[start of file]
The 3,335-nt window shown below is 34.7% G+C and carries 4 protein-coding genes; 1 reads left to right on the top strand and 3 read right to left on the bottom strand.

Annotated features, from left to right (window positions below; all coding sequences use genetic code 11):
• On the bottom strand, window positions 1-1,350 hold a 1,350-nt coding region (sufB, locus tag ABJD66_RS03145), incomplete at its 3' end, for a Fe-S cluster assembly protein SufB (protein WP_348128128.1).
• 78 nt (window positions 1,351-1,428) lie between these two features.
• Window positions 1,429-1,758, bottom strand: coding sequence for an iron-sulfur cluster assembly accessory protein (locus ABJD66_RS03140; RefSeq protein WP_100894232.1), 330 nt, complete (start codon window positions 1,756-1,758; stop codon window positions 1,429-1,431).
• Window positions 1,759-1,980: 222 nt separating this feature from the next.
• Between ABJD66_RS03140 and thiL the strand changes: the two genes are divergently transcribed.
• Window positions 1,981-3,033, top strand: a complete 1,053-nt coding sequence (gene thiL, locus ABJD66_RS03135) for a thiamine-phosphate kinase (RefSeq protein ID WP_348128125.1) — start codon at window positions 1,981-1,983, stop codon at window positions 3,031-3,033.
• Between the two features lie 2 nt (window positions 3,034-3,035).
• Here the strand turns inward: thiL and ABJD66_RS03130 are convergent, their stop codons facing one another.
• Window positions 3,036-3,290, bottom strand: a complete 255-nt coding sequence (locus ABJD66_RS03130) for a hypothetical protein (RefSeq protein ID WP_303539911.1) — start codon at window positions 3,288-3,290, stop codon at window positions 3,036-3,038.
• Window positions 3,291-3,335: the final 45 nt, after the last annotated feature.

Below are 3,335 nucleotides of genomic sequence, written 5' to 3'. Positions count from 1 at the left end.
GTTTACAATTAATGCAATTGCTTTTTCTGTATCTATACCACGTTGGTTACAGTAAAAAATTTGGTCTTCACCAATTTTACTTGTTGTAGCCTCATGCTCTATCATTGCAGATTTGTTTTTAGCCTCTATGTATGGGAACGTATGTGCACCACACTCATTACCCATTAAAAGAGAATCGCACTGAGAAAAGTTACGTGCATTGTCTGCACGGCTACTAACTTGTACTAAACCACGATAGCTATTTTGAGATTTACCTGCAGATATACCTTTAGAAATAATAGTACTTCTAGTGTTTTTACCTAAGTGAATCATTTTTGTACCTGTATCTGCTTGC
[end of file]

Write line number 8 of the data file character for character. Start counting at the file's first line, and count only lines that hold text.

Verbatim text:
• Window positions 1,981-3,033, top strand: a complete 1,053-nt coding sequence (gene thiL, locus ABJD66_RS03135) for a thiamine-phosphate kinase (RefSeq protein ID WP_348128125.1) — start codon at window positions 1,981-1,983, stop codon at window positions 3,031-3,033.